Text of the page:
Click Here to
Order this information in Print

Click Here to
Order this information on CD-ROM

Click Here to
Download this information in PDF Format


Click here to make your Home Page

Page Title: Rules of Evidence
Back | Up | Next

Click here for a printable version




Information Categories
.... Administration
Food and Cooking
Nuclear Fundamentals
  Educational CD-ROM's
Printed Manuals
Downloadable Books



military  operations  of  obtaining  the  witness’  appear- ance. This balancing test means that the more impor- tant the expected testimony of the witness, the greater the  difficulty,  expense,  delay,  or  effect  on  military operations  must  be  to  permit  nonproduction.  Similar considerations apply to the production of documen- tary and real evidence. For  both  military  and  civilian  witnesses,  the  pre- trial investigation officer makes the initial determina- tion   on   availability.   For   military   witnesses,   the immediate  CO  of  the  witness  may  overrule  the  pretrial investigation  officer’s  determination.  The  decision not to make a witness available is subject to review by the military judge at trial. A  civilian  witness  whose  testimony  is  material must be invited to testify, although he or she cannot be  subpoenaed  or  otherwise  compelled  to  appear at the investigation. Thus, the pretrial investigation officer should make a bona fide effort to have such civilian witnesses appear voluntarily, offering trans- portation expenses and a per diem allowance if neces- sary. STATEMENTS The  pretrial  investigation  officer  has  a  number  of alternatives to live testimony. When a witness is not reasonably available, even if the defense objects, the pretrial investigation officer may consider that wit- ness’ sworn statement. Unless the defense objects, a pretrial investigation officer may also consider, re- gardless  of  the  availability  of  the  witness,  sworn  and unsworn  statements,  prior  testimony,  and  offers  of proof  of  expected  testimony  of  that  witness. Upon objection, only sworn statements may be considered. Since objections to unsworn statements are generally made, every effort should be made to get sworn statements. All statements considered by the pretrial investigation officer should be shown to the accused  and  the  counsel.  The  same  procedure  should be  followed  with  respect  to  documentary  and  real evidence. TESTIMONY All testimony given at the pretrial investigation must be given under oath and is subject to cross-ex- amination  by  the  accused  and  the  counsel  for  the government.  The  accused  has  the  right  to  offer  either 7-24 sworn or unsworn testimony. If undue delay will not result, the statements of the witnesses who testified at the hearing should be obtained under oath. In this connection,  the  pretrial  investigation  officer  is  autho- rized  to  administer  oaths  in  connection  with  the  per- formance of his or her duties. RULES OF EVIDENCE The  rules  of  evidence  applicable  to  trial  by  court- martial do not strictly apply at the pretrial investiga- tion, and the pretrial investigation officer need not rule  on  objections  raised  by  counsel  except  where  the procedural requisites of the investigation itself are concerned.  This  normally  means  that  counsel’s  objec- tions are merely noted on the record. Since the rules of evidence do not strictly apply, cross-examination of witnesses may be very broad and searching and should not be unduly restricted. HEARING  DATE Once the prehearing preparation has been com- pleted, the pretrial investigation officer should con- vene  the  hearing.  The  pretrial  investigation  is  a public  hearing  and  should  be  held  in  a  place  suitable for  a  quasi-judicial  proceeding.  Accused,  counsel, reporter  (if  one  is  used),  and  witnesses  should  be present.  Witnesses  must  be  examined  one  by  one, and no witness should be permitted to hear another testify. POSTHEARING  PROCEDURES After  the  hearing  is  completed,  the  investigat- ing officer prepares his or her report and submits it to the CO who directed the investigation. Figure 7-5 illustrates  a  completed  investigating  officer’s  re- port.  The  CO  considers  the  investigating  officer’s recommendation  as  to  disposition,  but  he  or  she need  not  follow  it.  The  CO  may  dispose  of  the charges  as  he  or  she  sees  fit.  If  the  CO  deems  a GCM is appropriate, but lacks the authority to con- vene such a court-martial, then he or she must send the report to the area coordinator, absent direction to  the  contrary  from  the  OEGCMJ  in  his  or  her chain  of  command. The report is sent with an endorsement that in- cludes the recommendation of the officer directing the pretrial   investigation,   the  recommendations  of  the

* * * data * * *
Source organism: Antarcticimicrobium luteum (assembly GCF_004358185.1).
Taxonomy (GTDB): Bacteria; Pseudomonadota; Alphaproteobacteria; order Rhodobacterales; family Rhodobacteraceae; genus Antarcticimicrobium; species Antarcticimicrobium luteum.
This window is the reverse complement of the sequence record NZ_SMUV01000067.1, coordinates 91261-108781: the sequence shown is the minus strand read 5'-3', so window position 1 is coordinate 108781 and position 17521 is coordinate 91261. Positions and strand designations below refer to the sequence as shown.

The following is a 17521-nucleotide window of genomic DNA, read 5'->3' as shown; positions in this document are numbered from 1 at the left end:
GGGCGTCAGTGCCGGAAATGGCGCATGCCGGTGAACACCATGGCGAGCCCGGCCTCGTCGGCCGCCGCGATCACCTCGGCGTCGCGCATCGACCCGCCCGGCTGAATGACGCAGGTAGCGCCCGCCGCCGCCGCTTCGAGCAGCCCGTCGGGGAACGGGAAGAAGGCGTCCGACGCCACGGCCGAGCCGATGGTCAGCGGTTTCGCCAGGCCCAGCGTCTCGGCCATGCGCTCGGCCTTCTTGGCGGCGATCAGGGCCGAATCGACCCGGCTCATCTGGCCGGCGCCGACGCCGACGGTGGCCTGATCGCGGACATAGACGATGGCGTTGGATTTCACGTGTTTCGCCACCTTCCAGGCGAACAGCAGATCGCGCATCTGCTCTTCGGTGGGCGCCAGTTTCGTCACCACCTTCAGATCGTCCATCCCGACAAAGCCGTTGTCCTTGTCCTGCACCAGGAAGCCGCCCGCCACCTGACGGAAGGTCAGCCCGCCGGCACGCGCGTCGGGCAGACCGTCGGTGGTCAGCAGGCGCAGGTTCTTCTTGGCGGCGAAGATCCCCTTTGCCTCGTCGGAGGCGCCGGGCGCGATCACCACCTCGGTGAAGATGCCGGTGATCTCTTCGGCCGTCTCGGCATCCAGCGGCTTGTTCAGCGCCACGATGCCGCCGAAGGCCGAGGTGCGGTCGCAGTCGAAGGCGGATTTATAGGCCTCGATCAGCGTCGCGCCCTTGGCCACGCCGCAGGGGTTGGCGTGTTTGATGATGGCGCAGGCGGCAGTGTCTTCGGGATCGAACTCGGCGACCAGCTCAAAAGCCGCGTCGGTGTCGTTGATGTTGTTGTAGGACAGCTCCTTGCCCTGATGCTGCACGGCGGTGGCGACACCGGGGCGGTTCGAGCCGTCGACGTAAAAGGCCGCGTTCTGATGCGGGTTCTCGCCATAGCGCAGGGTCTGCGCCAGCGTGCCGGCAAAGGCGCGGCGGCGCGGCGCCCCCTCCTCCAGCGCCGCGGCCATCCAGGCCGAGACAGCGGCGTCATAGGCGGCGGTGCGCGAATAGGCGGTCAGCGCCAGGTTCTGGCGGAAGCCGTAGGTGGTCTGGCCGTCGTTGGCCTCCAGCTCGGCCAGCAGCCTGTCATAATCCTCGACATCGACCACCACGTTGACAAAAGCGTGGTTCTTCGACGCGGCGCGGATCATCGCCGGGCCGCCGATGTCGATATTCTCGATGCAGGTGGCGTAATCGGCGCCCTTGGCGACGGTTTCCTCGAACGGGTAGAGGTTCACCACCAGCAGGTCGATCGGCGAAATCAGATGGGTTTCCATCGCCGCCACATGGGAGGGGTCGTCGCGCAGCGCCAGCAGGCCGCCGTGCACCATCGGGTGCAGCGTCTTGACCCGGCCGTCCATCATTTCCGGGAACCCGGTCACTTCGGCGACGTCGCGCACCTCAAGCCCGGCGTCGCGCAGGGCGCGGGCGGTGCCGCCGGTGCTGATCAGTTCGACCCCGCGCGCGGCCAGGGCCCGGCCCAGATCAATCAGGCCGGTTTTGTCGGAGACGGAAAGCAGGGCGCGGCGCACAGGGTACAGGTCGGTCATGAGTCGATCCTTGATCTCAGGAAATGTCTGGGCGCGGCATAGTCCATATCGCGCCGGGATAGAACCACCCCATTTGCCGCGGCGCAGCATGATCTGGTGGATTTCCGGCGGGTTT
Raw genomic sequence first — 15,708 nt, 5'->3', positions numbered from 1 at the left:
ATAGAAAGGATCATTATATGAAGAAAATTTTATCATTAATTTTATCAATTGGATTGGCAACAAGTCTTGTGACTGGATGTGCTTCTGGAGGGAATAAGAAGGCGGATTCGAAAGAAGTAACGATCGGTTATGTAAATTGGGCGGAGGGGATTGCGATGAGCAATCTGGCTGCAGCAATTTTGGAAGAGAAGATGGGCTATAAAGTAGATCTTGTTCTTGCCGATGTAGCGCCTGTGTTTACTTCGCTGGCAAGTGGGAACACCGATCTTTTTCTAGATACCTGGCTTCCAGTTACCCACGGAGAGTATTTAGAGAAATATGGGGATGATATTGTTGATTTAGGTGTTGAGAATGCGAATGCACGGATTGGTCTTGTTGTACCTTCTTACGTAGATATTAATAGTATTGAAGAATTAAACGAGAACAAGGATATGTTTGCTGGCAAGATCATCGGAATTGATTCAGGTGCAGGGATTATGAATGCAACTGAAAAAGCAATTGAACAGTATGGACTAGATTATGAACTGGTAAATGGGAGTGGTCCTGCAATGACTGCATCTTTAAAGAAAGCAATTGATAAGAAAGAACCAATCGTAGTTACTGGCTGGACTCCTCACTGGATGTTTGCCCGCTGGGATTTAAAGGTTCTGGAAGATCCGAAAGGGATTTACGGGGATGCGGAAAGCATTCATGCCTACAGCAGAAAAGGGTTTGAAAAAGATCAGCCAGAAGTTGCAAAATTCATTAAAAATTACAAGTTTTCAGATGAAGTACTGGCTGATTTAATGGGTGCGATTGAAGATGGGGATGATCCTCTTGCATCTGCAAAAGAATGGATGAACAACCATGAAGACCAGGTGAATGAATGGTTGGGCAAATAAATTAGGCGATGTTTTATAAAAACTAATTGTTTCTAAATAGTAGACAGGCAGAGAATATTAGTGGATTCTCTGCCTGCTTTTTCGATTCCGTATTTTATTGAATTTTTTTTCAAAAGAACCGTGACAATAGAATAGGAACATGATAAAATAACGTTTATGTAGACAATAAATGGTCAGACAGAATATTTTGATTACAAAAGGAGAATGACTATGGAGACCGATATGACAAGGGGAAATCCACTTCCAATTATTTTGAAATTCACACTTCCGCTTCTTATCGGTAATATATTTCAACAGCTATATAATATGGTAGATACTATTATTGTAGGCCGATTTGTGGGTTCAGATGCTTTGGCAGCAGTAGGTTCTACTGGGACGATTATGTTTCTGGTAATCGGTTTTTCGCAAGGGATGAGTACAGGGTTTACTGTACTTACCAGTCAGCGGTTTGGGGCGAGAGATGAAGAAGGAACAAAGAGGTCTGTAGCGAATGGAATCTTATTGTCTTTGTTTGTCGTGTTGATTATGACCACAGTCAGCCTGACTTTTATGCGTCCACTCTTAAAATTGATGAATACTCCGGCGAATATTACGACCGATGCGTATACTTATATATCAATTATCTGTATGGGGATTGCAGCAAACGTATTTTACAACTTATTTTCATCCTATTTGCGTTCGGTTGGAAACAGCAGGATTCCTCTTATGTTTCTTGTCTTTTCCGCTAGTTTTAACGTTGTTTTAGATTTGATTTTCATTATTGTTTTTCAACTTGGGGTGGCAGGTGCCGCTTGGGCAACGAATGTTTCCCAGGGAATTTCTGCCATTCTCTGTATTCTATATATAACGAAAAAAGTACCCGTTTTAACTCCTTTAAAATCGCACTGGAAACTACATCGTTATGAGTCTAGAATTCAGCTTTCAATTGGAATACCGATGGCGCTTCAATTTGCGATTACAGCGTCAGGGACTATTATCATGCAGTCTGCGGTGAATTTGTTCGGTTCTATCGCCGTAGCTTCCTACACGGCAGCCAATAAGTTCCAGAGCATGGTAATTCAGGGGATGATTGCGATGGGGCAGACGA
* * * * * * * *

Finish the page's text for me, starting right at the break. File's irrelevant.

Privacy Statement - Press Release - Copyright Information. - Contact Us - Support Integrated Publishing

Integrated Publishing, Inc. - A (SDVOSB) Service Disabled Veteran Owned Small Business